Gap’s interim CEO promises to address ‘operational issues’

NEW YORK — Two weeks after Gap Inc. ousted its CEO Art Peck, the company’s interim leader promised investors it would address “operational issues” that have been dragging down the retailer.

The comments from Robert J. Fisher came as the San Francisco-based clothing chain released another quarterly earnings report that showed a sales slump. Fisher is the son of Gap co-founders Donald and Doris F. Fisher.

Fisher also said it is still in the midst of separating its low-priced Old Navy brand into its own separate publicly-traded company.

Shares rose 1% in late trading after the report was released.

Like many mall-based clothing chains, Gap is struggling to turn itself around as shoppers go online or to discounters like T.J. Maxx for their clothing. But Gap, which defined casual dressing in the 1990s, has also long struggled with its own deep-rooted problems — its offerings have failed to stand out from that of its rivals.

Peck had been promising investors that a turnaround is in the making. But instead, the chain has struggled with sales declines and has had to keep discounting its merchandise to get customers into its stores.

Gap reported fiscal third-quarter net income of $140 million. On a per-share basis, the company said it had profit of 37 cents. Earnings, adjusted for non-recurring costs and restructuring costs, came to 53 cents per share.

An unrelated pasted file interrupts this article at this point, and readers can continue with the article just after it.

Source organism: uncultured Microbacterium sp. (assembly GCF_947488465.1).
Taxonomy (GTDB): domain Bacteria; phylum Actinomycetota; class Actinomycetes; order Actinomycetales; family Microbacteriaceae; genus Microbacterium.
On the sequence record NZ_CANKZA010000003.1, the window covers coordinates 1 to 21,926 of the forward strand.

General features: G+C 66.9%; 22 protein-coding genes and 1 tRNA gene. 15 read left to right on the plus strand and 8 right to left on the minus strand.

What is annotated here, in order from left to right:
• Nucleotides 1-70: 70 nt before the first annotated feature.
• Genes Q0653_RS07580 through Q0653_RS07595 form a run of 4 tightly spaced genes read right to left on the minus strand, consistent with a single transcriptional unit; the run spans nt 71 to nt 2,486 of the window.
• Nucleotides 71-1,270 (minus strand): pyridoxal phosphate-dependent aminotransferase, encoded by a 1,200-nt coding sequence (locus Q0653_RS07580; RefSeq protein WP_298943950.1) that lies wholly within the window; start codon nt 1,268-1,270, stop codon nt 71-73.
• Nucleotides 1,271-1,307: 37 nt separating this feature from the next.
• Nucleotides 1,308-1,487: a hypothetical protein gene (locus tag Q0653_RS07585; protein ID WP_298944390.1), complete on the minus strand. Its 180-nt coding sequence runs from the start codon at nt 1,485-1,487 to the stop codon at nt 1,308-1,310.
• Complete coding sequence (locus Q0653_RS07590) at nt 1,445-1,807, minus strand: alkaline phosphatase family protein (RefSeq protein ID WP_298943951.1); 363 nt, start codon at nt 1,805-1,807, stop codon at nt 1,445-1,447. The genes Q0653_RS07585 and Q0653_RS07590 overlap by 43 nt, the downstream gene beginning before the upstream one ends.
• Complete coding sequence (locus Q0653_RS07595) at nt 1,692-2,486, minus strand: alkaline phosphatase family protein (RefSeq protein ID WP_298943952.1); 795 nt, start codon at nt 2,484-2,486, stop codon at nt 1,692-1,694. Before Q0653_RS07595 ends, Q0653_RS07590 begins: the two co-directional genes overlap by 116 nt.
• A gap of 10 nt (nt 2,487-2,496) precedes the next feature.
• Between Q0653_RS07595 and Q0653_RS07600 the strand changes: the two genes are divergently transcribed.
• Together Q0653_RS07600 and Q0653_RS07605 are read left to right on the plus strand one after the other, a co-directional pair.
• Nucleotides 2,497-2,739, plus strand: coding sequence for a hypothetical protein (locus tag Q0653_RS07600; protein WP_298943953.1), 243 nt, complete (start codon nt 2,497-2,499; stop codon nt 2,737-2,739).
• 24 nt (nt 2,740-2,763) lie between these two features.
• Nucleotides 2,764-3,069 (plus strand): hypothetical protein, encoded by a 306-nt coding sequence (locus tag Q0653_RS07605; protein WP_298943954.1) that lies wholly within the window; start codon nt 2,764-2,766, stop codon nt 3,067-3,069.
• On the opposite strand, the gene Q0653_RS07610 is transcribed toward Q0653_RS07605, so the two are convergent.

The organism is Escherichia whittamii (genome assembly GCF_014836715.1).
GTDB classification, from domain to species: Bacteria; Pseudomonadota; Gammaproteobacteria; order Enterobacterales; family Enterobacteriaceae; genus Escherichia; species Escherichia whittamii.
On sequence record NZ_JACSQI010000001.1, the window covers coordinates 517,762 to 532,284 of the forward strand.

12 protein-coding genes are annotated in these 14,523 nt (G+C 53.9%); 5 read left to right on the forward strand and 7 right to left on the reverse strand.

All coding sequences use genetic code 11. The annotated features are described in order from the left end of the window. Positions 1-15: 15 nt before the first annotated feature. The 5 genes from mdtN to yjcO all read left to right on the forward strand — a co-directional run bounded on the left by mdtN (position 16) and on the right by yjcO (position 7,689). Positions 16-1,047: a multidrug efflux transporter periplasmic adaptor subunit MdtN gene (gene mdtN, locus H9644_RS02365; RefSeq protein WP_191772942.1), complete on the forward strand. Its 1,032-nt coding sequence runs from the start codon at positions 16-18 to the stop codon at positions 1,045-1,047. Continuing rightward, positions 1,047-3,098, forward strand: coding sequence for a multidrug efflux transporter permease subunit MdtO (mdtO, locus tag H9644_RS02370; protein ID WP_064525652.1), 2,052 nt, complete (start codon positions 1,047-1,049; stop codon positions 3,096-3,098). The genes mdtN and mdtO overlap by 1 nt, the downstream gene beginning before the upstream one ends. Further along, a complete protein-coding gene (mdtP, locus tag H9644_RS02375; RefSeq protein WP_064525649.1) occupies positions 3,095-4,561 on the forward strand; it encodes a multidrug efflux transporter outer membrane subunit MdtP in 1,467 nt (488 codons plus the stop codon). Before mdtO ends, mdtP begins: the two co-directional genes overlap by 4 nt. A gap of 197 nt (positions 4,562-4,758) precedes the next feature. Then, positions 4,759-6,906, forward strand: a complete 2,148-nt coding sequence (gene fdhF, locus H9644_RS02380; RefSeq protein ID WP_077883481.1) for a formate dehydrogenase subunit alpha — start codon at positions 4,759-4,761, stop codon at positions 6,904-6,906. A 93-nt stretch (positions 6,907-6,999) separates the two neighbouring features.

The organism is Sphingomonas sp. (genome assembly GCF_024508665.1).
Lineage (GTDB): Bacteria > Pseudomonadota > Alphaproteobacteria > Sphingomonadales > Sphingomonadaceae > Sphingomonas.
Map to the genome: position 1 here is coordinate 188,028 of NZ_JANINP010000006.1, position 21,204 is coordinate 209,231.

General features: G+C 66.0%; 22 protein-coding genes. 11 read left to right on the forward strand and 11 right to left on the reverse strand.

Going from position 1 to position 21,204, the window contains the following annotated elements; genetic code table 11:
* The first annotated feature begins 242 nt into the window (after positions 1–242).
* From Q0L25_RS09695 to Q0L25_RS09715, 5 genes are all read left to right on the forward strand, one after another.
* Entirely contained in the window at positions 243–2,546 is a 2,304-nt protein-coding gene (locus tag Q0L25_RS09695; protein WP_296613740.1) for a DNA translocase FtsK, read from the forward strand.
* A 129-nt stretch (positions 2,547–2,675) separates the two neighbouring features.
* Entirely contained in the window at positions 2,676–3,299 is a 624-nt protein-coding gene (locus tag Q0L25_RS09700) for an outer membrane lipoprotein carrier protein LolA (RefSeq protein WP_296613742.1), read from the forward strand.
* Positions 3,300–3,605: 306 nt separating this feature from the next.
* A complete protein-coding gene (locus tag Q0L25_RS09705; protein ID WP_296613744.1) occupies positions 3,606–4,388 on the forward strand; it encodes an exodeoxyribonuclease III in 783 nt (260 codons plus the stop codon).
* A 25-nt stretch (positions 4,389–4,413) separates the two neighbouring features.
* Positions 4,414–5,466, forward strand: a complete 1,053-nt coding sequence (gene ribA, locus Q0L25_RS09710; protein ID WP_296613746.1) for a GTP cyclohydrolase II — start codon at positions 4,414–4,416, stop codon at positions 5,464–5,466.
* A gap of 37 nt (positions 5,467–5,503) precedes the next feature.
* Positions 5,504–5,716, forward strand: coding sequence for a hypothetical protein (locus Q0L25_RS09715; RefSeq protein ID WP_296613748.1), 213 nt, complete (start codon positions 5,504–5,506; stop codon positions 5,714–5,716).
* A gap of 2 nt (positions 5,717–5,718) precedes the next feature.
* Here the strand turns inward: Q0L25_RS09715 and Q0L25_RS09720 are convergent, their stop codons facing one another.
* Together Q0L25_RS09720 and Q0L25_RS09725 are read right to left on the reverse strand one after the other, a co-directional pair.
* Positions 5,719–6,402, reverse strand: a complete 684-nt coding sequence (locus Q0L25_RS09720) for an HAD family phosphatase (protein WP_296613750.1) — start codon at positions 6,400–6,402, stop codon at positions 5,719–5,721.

The results exceeded Wall Street expectations. The average estimate of 10 analysts surveyed by Zacks Investment Research was for earnings of 51 cents per share.

The clothing chain posted revenue of $4 billion in the period, also beating Street forecasts. Seven analysts surveyed by Zacks expected $3.95 billion.

The Gap Inc. said sales at established stores fell across all its brands during the fiscal third quarter. Old Navy fell 4%, Gap fell 7% and Banana Republic dropped 3%.

Gap expects full-year earnings in the range of $1.70 to $1.75 per share.

Gap shares have dropped 37% since the beginning of the year, while the S&P 500 index has risen 24%. Shares rose 27 cents to $16.48 in after-hours trading after the retailer saw shares lose 6 cents to $16.22 during the regular session.


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Anne D’Innocenzio, The Associated Press